Hi there.
I currently have following setup: nn.Conv1d(IN_SIZE, IN_SIZE, WING * 2 + 1, padding=WING, groups=IN_SIZE)
Now I want to implement something I coined partially dilated convolution, in essence I want a convolutional layer that has a “dense island” in the middle. Something like this, where 0: represents a gap due to dilation and 1: a kernel 101010101111101010101. Inference is done on the centre element
I was wondering if you could suggest the simplest way to implement this kind of layer?

If I understand your use case correctly, the simplest approach would probably
be to instantiate two Conv1ds – one conv_dense with dilation = 1, and a
second conv_dilated with, say, dilation = 2. Pass the input to your “partially
dilated convolution” layer through both convolutions and then sum the results.

Some of the weights of conv_dilated will overlap with the “dense island”
implemented in conv_dense so there will be some redundancy between
the two sets of weight parameters. But that should be okay – most neural
networks have some (perhaps less obvious) redundancy and train and
predict just fine.

(You could also store the left dilated wing, the dense island, and the right
dilated wing in three separate trainable parameters, assemble your
“partially dilated” kernel from them, and then call the functional form, torch.nn.functional.conv1d(), with your assembled kernel. This
would avoid the redundancy and might prove to run faster, but would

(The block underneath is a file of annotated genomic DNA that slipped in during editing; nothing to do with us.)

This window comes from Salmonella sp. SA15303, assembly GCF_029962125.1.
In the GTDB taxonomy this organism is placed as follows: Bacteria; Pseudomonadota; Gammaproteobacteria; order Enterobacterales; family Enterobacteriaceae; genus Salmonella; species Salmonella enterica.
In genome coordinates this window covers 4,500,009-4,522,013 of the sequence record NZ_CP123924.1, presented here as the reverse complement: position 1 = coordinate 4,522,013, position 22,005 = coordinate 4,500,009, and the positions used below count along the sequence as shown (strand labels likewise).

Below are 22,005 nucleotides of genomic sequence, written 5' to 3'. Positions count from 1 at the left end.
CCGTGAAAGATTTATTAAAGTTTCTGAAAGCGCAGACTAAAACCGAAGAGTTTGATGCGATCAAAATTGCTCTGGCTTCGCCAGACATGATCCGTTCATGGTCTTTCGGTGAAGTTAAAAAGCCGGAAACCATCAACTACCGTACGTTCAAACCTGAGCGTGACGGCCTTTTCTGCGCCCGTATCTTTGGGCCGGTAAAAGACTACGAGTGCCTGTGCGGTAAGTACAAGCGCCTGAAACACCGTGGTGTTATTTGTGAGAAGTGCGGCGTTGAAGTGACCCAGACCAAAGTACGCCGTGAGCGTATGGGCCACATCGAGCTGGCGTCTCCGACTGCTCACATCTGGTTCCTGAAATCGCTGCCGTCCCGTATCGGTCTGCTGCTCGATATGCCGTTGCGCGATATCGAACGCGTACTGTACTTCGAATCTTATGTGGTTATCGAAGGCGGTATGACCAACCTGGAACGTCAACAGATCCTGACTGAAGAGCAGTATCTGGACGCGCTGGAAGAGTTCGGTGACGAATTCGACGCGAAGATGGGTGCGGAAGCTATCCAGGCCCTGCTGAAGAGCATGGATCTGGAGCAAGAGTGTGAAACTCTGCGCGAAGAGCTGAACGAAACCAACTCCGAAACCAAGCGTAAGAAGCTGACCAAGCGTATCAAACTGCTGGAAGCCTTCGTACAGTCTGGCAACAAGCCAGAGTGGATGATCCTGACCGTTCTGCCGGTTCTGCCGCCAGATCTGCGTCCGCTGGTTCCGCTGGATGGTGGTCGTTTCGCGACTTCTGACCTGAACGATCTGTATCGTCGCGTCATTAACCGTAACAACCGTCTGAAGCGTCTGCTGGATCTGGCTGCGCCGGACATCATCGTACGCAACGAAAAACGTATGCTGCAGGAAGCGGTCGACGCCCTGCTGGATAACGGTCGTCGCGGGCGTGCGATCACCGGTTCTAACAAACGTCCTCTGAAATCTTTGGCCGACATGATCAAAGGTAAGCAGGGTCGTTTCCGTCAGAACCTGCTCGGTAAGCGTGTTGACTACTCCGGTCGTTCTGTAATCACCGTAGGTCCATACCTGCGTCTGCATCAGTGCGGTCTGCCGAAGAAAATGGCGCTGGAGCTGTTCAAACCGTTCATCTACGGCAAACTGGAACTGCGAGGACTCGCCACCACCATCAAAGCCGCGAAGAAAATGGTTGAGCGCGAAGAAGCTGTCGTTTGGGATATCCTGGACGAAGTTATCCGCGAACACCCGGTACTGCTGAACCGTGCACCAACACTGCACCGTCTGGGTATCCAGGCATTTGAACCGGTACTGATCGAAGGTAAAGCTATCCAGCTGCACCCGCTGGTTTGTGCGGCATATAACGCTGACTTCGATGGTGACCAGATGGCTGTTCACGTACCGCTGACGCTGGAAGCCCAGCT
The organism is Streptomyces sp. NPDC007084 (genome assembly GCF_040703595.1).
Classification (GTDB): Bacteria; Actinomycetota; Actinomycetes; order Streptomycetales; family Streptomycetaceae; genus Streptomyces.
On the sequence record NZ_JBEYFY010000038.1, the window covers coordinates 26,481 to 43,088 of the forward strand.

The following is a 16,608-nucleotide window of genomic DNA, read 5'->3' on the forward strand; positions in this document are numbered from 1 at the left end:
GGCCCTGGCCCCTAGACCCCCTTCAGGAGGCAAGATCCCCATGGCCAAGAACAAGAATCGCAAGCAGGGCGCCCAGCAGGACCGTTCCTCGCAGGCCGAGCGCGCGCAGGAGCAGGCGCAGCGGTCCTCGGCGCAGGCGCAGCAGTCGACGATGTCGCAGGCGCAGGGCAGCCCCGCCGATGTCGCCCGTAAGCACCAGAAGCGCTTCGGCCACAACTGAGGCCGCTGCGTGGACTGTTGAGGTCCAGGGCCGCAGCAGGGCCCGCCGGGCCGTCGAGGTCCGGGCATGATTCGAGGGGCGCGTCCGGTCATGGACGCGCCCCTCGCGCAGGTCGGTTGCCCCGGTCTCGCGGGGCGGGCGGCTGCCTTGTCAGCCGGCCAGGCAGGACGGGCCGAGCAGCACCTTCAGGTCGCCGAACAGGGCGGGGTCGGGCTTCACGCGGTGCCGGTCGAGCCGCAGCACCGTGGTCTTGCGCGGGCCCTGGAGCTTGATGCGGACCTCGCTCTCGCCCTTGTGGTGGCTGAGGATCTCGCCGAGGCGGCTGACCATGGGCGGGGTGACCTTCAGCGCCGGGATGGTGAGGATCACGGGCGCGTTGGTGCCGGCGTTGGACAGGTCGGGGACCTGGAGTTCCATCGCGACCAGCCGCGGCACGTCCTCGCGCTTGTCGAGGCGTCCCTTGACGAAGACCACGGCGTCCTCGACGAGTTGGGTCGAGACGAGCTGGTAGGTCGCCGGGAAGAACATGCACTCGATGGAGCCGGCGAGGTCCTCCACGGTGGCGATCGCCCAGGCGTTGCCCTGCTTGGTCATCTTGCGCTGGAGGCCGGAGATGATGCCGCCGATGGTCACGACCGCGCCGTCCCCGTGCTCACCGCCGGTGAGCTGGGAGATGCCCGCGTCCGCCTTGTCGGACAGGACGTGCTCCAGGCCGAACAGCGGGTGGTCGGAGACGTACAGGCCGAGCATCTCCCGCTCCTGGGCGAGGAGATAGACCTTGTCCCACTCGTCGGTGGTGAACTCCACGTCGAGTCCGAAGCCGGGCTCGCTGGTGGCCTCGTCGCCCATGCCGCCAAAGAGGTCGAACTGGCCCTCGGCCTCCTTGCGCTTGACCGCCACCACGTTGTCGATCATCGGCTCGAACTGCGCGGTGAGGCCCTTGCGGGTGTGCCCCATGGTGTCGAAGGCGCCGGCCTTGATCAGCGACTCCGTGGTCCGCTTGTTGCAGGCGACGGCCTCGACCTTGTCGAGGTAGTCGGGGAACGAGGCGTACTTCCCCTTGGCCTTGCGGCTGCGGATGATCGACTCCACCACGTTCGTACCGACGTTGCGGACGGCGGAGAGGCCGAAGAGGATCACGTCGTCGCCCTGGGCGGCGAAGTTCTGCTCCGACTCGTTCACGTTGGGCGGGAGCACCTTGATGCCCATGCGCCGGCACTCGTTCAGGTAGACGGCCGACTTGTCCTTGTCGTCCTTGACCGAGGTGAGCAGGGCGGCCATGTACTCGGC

be a bit of a nuisance to implement.)

Hi K. Frank,
thank you for your answer
I will probably just go for the first approach, since I’m short one time, but I will give the second one a try as well, simply because I think it would be a good exercise.

Just to make sure, I understand that approach correctly. One way to achieve this would be to apply a mask to the wings gradients, which zeros every 2nd gradient for the wings (similar to here). Essentially doing manual dilation, right ?

I wasn’t imagining doing anything with the gradients (like masking them after
they’ve been computed). Maybe you could make such a scheme work, but it
would seem quite roundabout to me.

I was suggesting encoding, say, the “left wing” in a trainable parameter, torch.tensor ([a, b, c, d], requires_grad = True), and then
“dilating” it into the relevant portion of the kernel you then pass to conv1d(), torch.tensor ([a, 0, b, 0, c, 0, d, 0, ...]). Autograd will track
gradients back through your assembled kernel to your trainable parameter
and its a, b, c, d elements.